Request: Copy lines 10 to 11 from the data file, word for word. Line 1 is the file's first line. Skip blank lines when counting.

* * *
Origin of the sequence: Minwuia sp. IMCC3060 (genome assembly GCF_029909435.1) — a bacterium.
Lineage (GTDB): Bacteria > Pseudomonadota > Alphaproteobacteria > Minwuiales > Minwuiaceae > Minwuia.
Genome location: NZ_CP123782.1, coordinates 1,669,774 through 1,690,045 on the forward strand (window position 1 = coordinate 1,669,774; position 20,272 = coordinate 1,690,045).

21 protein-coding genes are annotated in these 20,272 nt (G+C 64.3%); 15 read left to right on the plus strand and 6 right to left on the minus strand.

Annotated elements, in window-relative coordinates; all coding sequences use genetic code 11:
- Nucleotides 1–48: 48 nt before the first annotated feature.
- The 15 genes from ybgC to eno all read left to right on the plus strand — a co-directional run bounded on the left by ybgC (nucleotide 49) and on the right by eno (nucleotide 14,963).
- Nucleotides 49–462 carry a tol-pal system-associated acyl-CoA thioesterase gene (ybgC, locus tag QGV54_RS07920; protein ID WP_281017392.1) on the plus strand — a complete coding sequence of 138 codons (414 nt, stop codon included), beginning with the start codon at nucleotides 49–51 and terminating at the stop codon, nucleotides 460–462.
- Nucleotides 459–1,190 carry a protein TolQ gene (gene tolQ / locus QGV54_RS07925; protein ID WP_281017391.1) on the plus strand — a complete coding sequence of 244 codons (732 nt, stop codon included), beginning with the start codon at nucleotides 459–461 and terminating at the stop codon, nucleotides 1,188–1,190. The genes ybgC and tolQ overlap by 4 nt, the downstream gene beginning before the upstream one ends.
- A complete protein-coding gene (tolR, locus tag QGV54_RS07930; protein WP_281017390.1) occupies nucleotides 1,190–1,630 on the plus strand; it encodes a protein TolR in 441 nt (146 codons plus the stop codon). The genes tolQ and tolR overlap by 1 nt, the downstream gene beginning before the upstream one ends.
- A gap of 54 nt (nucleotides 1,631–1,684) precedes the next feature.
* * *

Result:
- A complete protein-coding gene (tolR, locus tag QGV54_RS07930; protein WP_281017390.1) occupies nucleotides 1,190–1,630 on the plus strand; it encodes a protein TolR in 441 nt (146 codons plus the stop codon). The genes tolQ and tolR overlap by 1 nt, the downstream gene beginning before the upstream one ends.
- A gap of 54 nt (nucleotides 1,631–1,684) precedes the next feature.